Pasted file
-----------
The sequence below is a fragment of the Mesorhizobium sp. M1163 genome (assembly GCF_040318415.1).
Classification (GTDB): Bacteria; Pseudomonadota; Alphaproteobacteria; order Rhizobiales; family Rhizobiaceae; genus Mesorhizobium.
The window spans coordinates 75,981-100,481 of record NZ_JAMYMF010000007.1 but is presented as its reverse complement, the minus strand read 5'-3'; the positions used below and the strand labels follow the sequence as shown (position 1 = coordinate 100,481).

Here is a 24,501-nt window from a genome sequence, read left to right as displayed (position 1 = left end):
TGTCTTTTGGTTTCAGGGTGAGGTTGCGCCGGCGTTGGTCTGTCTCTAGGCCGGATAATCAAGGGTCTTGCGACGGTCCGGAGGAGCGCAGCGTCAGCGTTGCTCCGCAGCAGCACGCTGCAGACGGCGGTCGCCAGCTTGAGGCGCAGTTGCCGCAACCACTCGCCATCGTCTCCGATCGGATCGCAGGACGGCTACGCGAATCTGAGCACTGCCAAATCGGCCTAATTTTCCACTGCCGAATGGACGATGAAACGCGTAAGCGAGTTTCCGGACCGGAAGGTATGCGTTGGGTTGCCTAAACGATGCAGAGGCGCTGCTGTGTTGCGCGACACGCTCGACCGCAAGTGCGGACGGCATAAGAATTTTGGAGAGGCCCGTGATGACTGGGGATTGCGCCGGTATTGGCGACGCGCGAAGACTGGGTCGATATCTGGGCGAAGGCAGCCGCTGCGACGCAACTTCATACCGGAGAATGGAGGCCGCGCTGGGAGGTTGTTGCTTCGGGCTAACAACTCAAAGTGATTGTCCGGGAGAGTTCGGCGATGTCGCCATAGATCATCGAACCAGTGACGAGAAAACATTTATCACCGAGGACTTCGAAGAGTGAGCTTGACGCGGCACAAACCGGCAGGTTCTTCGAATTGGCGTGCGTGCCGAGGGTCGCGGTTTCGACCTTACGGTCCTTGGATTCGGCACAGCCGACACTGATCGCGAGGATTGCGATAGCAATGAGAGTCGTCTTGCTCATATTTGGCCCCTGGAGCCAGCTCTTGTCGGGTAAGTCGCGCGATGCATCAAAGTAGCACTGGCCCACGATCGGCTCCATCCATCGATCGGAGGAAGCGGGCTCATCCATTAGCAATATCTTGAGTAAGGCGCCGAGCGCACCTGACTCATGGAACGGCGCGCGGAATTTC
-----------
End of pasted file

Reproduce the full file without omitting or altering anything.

The sequence below is a fragment of the Mesorhizobium sp. M1163 genome (assembly GCF_040318415.1).
Classification (GTDB): Bacteria; Pseudomonadota; Alphaproteobacteria; order Rhizobiales; family Rhizobiaceae; genus Mesorhizobium.
The window spans coordinates 75,981-100,481 of record NZ_JAMYMF010000007.1 but is presented as its reverse complement, the minus strand read 5'-3'; the positions used below and the strand labels follow the sequence as shown (position 1 = coordinate 100,481).

Here is a 24,501-nt window from a genome sequence, read left to right as displayed (position 1 = left end):
TGTCTTTTGGTTTCAGGGTGAGGTTGCGCCGGCGTTGGTCTGTCTCTAGGCCGGATAATCAAGGGTCTTGCGACGGTCCGGAGGAGCGCAGCGTCAGCGTTGCTCCGCAGCAGCACGCTGCAGACGGCGGTCGCCAGCTTGAGGCGCAGTTGCCGCAACCACTCGCCATCGTCTCCGATCGGATCGCAGGACGGCTACGCGAATCTGAGCACTGCCAAATCGGCCTAATTTTCCACTGCCGAATGGACGATGAAACGCGTAAGCGAGTTTCCGGACCGGAAGGTATGCGTTGGGTTGCCTAAACGATGCAGAGGCGCTGCTGTGTTGCGCGACACGCTCGACCGCAAGTGCGGACGGCATAAGAATTTTGGAGAGGCCCGTGATGACTGGGGATTGCGCCGGTATTGGCGACGCGCGAAGACTGGGTCGATATCTGGGCGAAGGCAGCCGCTGCGACGCAACTTCATACCGGAGAATGGAGGCCGCGCTGGGAGGTTGTTGCTTCGGGCTAACAACTCAAAGTGATTGTCCGGGAGAGTTCGGCGATGTCGCCATAGATCATCGAACCAGTGACGAGAAAACATTTATCACCGAGGACTTCGAAGAGTGAGCTTGACGCGGCACAAACCGGCAGGTTCTTCGAATTGGCGTGCGTGCCGAGGGTCGCGGTTTCGACCTTACGGTCCTTGGATTCGGCACAGCCGACACTGATCGCGAGGATTGCGATAGCAATGAGAGTCGTCTTGCTCATATTTGGCCCCTGGAGCCAGCTCTTGTCGGGTAAGTCGCGCGATGCATCAAAGTAGCACTGGCCCACGATCGGCTCCATCCATCGATCGGAGGAAGCGGGCTCATCCATTAGCAATATCTTGAGTAAGGCGCCGAGCGCACCTGACTCATGGAACGGCGCGCGGAATTTC